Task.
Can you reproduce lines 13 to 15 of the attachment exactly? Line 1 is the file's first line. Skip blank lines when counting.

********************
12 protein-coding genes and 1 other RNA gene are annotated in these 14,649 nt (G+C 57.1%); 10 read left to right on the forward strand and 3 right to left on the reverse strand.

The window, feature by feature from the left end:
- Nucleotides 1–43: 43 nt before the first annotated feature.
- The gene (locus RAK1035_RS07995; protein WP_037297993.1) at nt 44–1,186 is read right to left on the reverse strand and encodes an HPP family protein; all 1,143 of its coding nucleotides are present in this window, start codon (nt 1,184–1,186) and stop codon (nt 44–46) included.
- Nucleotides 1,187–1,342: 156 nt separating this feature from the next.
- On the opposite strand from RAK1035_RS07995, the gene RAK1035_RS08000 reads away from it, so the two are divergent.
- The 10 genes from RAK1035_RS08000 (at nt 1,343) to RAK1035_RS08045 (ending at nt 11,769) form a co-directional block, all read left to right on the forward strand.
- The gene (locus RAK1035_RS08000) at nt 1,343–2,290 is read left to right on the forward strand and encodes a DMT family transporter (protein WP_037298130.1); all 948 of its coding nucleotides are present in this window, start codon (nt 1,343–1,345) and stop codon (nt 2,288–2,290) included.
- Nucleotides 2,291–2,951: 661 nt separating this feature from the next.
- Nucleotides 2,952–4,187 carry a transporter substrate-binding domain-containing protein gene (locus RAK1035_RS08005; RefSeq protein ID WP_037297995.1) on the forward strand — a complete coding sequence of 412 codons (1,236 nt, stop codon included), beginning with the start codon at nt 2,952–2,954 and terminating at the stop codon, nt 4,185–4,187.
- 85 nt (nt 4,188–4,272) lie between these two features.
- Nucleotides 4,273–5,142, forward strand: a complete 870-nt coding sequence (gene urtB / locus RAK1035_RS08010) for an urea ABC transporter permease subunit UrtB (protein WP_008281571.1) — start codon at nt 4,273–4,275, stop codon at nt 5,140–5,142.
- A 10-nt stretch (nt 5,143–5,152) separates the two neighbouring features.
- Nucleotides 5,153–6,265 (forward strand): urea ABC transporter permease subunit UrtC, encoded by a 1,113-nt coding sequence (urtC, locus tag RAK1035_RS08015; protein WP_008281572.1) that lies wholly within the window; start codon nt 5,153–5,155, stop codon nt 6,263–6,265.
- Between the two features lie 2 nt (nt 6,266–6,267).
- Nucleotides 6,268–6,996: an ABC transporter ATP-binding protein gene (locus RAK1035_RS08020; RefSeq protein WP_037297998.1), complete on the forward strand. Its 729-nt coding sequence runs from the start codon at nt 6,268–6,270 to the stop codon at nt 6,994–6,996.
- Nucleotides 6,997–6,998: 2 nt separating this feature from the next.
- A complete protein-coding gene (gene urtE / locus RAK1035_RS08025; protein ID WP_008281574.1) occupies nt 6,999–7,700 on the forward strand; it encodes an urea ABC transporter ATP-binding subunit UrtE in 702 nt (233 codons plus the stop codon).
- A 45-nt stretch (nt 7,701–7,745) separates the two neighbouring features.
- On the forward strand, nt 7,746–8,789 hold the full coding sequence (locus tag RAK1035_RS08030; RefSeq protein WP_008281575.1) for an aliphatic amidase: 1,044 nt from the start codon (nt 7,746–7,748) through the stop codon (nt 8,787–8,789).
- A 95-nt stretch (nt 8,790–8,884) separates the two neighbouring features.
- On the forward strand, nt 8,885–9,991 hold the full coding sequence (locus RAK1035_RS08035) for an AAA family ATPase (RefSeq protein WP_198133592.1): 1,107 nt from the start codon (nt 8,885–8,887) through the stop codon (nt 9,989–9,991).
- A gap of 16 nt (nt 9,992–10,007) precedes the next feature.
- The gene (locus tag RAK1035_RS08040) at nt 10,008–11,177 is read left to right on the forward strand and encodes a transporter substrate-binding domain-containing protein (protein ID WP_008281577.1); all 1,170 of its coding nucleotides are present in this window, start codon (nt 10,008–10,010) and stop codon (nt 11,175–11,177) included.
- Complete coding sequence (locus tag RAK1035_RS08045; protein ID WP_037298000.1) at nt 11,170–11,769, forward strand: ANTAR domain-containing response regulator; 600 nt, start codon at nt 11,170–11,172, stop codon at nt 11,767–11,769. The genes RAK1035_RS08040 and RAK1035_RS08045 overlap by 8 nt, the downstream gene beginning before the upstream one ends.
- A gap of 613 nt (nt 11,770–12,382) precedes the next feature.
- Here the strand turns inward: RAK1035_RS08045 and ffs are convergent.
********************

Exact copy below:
- A 10-nt stretch (nt 5,143–5,152) separates the two neighbouring features.
- Nucleotides 5,153–6,265 (forward strand): urea ABC transporter permease subunit UrtC, encoded by a 1,113-nt coding sequence (urtC, locus tag RAK1035_RS08015; protein WP_008281572.1) that lies wholly within the window; start codon nt 5,153–5,155, stop codon nt 6,263–6,265.
- Between the two features lie 2 nt (nt 6,266–6,267).